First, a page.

Friday, February 18, 2011

"The Course in Confusion"

And now, let us amuse ourselves with a silly story that was drawn by Pete Alvarado, written by ?, and published in an HDL back-to-school special in 1960--because that's just how we roll. I wish to dedicate this school-related post to the protestors in Wisconsin. Keep fighting the good fight, guys. And lest anyone take this the wrong way, let me state that I'm pretty sure most teachers are better than Daisy is in this story. I mean, how could they not be?


Daisy is the boys' teacher here. Yeah, you could make some sorta critical comment about how 'teacher' is one of the very few jobs women are permitted in this milieu, but to be fair, in this special, seemingly everyone works at the school: in another story, we see Gyro as a chemistry teacher and Gus as a janitor, and in one of the "activities" that books like this feel compelled to include, we encounter "Professor Scrooge."

Still, you have to think based on this that Daisy may not be the best teacher. Listen: I know teaching isn't too easy, and I know there are many different pedagogical theories that may work differently for different people, but I have to think that when you present kids with two extremely gendered options that the entire class is forced to engage with ("okay, it's either sewing or killer atomic robots"), you're sort of screwing yourself over right from the start. That vacant look that she has in the lower left isn't inspiring a lot of confidence either.



And what happens? She does it again! Because, as we all know, if there's one gender stereotype that has validity it's girls' burning passion for botany and boys' undying disgust for same. If by "botany" we just meant, you know, those girly flowers then I guess I could almost see it, but no, we're talking about plants in general, as will be seen.



So what's Daisy's solution? That's right! Using her niece to seduce HDL into supporting botany! An unorthodox pedagogical method, for sure. I'm not convinced Vygotsky would've approved.

Barks introduced April May and June in 1953 in the "Flipism" story; they were never meant to be anything but one-off characters, and they laid fallow thereafter until they were reintroduced in 1959 by Bob Gregory, who probably should've left well enough alone. "The Course in Confusion" (not a course--the course) is actually only the third story to feature them, or at least one of them (well, tied for third with this one). It's kind of meaningless to point out that it is not the case, as this story indicates, that HDL had not met the nieces yet. It's true, of course, but…this story disagrees. Whatareyagonnado? I do find the extent to which April here has been sexed up to better arouse HDL's lust to be simultaneously comical and disturbing. Note that the other three boys in the class, who are dogfaces and therefore immune to the charms of a duckling, are still pretty much screwed.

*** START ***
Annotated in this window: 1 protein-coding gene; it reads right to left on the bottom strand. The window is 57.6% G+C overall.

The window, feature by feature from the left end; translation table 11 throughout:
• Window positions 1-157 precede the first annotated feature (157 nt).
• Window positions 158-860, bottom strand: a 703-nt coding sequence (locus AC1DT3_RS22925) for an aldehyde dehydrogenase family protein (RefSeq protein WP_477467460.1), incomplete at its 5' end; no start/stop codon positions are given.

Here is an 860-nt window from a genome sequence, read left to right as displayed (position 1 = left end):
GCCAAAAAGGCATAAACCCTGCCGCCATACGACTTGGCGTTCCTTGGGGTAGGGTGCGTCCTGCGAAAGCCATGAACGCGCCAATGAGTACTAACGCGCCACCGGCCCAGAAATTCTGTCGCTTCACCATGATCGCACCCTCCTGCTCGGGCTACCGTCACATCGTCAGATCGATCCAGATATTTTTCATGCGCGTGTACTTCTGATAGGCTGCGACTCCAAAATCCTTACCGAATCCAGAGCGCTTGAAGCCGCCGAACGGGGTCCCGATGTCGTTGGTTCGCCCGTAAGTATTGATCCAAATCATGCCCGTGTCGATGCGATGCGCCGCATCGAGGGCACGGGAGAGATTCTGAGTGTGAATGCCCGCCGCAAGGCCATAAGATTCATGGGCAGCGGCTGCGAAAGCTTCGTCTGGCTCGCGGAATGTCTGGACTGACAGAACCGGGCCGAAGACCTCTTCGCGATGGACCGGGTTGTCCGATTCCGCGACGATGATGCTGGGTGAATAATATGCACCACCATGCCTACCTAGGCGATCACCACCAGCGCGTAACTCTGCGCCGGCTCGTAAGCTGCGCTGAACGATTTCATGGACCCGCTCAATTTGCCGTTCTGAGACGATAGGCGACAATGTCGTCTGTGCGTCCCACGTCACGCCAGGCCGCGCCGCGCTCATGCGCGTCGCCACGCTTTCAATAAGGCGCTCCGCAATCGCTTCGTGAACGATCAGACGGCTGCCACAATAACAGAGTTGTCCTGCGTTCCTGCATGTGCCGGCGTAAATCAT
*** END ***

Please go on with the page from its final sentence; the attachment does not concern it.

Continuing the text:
It is necessary to imagine April speaking in a broad southern accent.



HDL's mooning around is kind of funny, albeit idiotic.



Also enjoyable in its ridiculousness: the heavy, exaggerated apathy of the other boys towards this whole "botany" thing. Yeah...seed...redwood...whatever...can I go home now?



Leon could learn a little lesson here from Calvin. Calvin was not wild about doing a leaf collection either, but he took initiative and sold the Earth to Galaxoid and Nebular in exchange for fifty alien leaves. Unfortunately, it turned out that the alien leaves looked like maple leaves cut into weird shapes, but the point is, Calvin made an effort, unlike Leon here.



Anyway, the exhibition goes poorly and the story ends in what is awfully close to a blonde joke, though it is kind of funny for its sheer unexpectedness. Also, we see that now dogfaces kids apparently are attracted to ducklings, as long as they share an abiding passion for boating. So it goes.



Don't count HDL out, though! Their abiding…passion causes them to glom onto boats as a new obsession. I'm not sure whether that's inspiring or disgusting. Maybe both.

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1 Comments:

Anonymous Kevin Johnson said...

TEE HEE.

The funny part? I did embroidery part time during college. It's much harder than it looks. Also it's pretty stupid. Embroidery itself is girly but the actual work involved is dual gendered.

February 25, 2011 at 4:15 PM  

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